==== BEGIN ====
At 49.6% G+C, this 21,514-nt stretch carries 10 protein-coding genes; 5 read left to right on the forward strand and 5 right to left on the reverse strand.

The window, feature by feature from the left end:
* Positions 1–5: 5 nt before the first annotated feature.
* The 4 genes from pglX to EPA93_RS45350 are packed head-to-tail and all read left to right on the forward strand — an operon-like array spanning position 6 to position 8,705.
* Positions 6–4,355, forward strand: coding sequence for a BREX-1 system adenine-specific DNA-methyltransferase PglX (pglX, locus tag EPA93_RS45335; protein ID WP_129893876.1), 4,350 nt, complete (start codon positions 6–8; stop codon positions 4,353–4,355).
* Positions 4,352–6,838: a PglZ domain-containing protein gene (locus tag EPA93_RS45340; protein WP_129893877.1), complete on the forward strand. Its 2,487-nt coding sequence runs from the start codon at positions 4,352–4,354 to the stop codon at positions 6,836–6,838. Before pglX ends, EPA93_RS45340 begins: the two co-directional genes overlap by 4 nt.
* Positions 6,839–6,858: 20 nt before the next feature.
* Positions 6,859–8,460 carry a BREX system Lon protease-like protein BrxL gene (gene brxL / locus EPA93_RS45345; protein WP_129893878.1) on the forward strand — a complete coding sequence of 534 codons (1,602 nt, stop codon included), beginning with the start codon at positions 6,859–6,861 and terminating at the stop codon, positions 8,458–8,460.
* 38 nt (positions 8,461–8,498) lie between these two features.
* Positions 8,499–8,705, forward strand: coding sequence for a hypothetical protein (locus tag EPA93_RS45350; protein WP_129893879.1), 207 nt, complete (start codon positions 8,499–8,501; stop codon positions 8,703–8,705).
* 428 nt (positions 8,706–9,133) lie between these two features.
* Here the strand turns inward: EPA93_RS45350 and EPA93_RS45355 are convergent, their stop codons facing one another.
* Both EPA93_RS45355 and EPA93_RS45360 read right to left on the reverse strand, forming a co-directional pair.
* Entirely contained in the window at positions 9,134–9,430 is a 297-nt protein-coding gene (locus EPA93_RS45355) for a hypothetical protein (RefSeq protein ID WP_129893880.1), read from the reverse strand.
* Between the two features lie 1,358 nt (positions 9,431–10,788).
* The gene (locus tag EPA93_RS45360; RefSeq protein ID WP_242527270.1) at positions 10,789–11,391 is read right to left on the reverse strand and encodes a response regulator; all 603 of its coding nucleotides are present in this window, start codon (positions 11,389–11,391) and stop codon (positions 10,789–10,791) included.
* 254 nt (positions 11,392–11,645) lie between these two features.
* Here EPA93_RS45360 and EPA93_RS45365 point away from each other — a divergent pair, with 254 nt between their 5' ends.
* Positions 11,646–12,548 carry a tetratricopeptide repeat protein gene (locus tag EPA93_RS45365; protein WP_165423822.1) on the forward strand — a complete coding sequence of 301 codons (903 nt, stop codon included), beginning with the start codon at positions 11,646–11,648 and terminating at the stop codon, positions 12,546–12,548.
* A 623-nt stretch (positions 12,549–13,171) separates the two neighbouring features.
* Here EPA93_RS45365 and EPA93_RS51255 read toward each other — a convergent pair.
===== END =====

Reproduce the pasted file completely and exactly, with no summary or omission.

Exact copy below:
At 49.6% G+C, this 21,514-nt stretch carries 10 protein-coding genes; 5 read left to right on the forward strand and 5 right to left on the reverse strand.

The window, feature by feature from the left end:
* Positions 1–5: 5 nt before the first annotated feature.
* The 4 genes from pglX to EPA93_RS45350 are packed head-to-tail and all read left to right on the forward strand — an operon-like array spanning position 6 to position 8,705.
* Positions 6–4,355, forward strand: coding sequence for a BREX-1 system adenine-specific DNA-methyltransferase PglX (pglX, locus tag EPA93_RS45335; protein ID WP_129893876.1), 4,350 nt, complete (start codon positions 6–8; stop codon positions 4,353–4,355).
* Positions 4,352–6,838: a PglZ domain-containing protein gene (locus tag EPA93_RS45340; protein WP_129893877.1), complete on the forward strand. Its 2,487-nt coding sequence runs from the start codon at positions 4,352–4,354 to the stop codon at positions 6,836–6,838. Before pglX ends, EPA93_RS45340 begins: the two co-directional genes overlap by 4 nt.
* Positions 6,839–6,858: 20 nt before the next feature.
* Positions 6,859–8,460 carry a BREX system Lon protease-like protein BrxL gene (gene brxL / locus EPA93_RS45345; protein WP_129893878.1) on the forward strand — a complete coding sequence of 534 codons (1,602 nt, stop codon included), beginning with the start codon at positions 6,859–6,861 and terminating at the stop codon, positions 8,458–8,460.
* 38 nt (positions 8,461–8,498) lie between these two features.
* Positions 8,499–8,705, forward strand: coding sequence for a hypothetical protein (locus tag EPA93_RS45350; protein WP_129893879.1), 207 nt, complete (start codon positions 8,499–8,501; stop codon positions 8,703–8,705).
* 428 nt (positions 8,706–9,133) lie between these two features.
* Here the strand turns inward: EPA93_RS45350 and EPA93_RS45355 are convergent, their stop codons facing one another.
* Both EPA93_RS45355 and EPA93_RS45360 read right to left on the reverse strand, forming a co-directional pair.
* Entirely contained in the window at positions 9,134–9,430 is a 297-nt protein-coding gene (locus EPA93_RS45355) for a hypothetical protein (RefSeq protein ID WP_129893880.1), read from the reverse strand.
* Between the two features lie 1,358 nt (positions 9,431–10,788).
* The gene (locus tag EPA93_RS45360; RefSeq protein ID WP_242527270.1) at positions 10,789–11,391 is read right to left on the reverse strand and encodes a response regulator; all 603 of its coding nucleotides are present in this window, start codon (positions 11,389–11,391) and stop codon (positions 10,789–10,791) included.
* 254 nt (positions 11,392–11,645) lie between these two features.
* Here EPA93_RS45360 and EPA93_RS45365 point away from each other — a divergent pair, with 254 nt between their 5' ends.
* Positions 11,646–12,548 carry a tetratricopeptide repeat protein gene (locus tag EPA93_RS45365; protein WP_165423822.1) on the forward strand — a complete coding sequence of 301 codons (903 nt, stop codon included), beginning with the start codon at positions 11,646–11,648 and terminating at the stop codon, positions 12,546–12,548.
* A 623-nt stretch (positions 12,549–13,171) separates the two neighbouring features.
* Here EPA93_RS45365 and EPA93_RS51255 read toward each other — a convergent pair.